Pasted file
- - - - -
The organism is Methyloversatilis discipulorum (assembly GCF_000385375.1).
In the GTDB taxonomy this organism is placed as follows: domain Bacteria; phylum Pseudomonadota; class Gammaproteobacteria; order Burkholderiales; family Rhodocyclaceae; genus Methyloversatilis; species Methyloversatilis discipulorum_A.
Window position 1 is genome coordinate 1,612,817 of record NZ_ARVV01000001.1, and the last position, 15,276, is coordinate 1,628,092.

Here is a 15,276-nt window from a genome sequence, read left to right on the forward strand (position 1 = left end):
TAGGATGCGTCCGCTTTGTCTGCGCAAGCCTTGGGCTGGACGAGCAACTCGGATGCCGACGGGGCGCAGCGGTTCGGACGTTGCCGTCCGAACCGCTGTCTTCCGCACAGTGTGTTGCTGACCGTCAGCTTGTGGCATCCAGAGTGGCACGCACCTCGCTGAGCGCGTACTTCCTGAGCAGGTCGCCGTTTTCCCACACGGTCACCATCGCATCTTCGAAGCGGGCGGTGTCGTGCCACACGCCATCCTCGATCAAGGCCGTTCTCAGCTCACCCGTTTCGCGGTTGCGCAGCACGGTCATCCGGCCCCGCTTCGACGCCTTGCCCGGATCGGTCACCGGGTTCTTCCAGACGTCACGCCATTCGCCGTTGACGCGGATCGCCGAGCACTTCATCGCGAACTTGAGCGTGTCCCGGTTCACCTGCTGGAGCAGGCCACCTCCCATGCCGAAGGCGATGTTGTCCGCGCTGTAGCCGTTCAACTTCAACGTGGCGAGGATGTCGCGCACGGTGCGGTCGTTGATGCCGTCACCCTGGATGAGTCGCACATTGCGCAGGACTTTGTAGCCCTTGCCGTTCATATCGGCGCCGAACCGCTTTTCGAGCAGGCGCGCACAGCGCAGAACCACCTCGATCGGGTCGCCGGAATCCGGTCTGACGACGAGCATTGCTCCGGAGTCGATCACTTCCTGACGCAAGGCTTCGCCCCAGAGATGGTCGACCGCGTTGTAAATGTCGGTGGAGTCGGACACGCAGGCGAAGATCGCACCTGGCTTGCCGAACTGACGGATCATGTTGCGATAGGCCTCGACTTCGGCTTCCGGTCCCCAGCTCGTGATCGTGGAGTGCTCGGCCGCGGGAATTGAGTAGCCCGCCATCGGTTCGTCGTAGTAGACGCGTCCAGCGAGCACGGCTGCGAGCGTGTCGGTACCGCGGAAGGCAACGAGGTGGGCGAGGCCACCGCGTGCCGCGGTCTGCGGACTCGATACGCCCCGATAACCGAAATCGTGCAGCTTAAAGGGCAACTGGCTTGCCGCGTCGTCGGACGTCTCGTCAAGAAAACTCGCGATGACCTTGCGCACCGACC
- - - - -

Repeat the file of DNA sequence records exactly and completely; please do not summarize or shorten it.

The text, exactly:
The organism is Methyloversatilis discipulorum (assembly GCF_000385375.1).
In the GTDB taxonomy this organism is placed as follows: domain Bacteria; phylum Pseudomonadota; class Gammaproteobacteria; order Burkholderiales; family Rhodocyclaceae; genus Methyloversatilis; species Methyloversatilis discipulorum_A.
Window position 1 is genome coordinate 1,612,817 of record NZ_ARVV01000001.1, and the last position, 15,276, is coordinate 1,628,092.

Here is a 15,276-nt window from a genome sequence, read left to right on the forward strand (position 1 = left end):
TAGGATGCGTCCGCTTTGTCTGCGCAAGCCTTGGGCTGGACGAGCAACTCGGATGCCGACGGGGCGCAGCGGTTCGGACGTTGCCGTCCGAACCGCTGTCTTCCGCACAGTGTGTTGCTGACCGTCAGCTTGTGGCATCCAGAGTGGCACGCACCTCGCTGAGCGCGTACTTCCTGAGCAGGTCGCCGTTTTCCCACACGGTCACCATCGCATCTTCGAAGCGGGCGGTGTCGTGCCACACGCCATCCTCGATCAAGGCCGTTCTCAGCTCACCCGTTTCGCGGTTGCGCAGCACGGTCATCCGGCCCCGCTTCGACGCCTTGCCCGGATCGGTCACCGGGTTCTTCCAGACGTCACGCCATTCGCCGTTGACGCGGATCGCCGAGCACTTCATCGCGAACTTGAGCGTGTCCCGGTTCACCTGCTGGAGCAGGCCACCTCCCATGCCGAAGGCGATGTTGTCCGCGCTGTAGCCGTTCAACTTCAACGTGGCGAGGATGTCGCGCACGGTGCGGTCGTTGATGCCGTCACCCTGGATGAGTCGCACATTGCGCAGGACTTTGTAGCCCTTGCCGTTCATATCGGCGCCGAACCGCTTTTCGAGCAGGCGCGCACAGCGCAGAACCACCTCGATCGGGTCGCCGGAATCCGGTCTGACGACGAGCATTGCTCCGGAGTCGATCACTTCCTGACGCAAGGCTTCGCCCCAGAGATGGTCGACCGCGTTGTAAATGTCGGTGGAGTCGGACACGCAGGCGAAGATCGCACCTGGCTTGCCGAACTGACGGATCATGTTGCGATAGGCCTCGACTTCGGCTTCCGGTCCCCAGCTCGTGATCGTGGAGTGCTCGGCCGCGGGAATTGAGTAGCCCGCCATCGGTTCGTCGTAGTAGACGCGTCCAGCGAGCACGGCTGCGAGCGTGTCGGTACCGCGGAAGGCAACGAGGTGGGCGAGGCCACCGCGTGCCGCGGTCTGCGGACTCGATACGCCCCGATAACCGAAATCGTGCAGCTTAAAGGGCAACTGGCTTGCCGCGTCGTCGGACGTCTCGTCAAGAAAACTCGCGATGACCTTGCGCACCGACC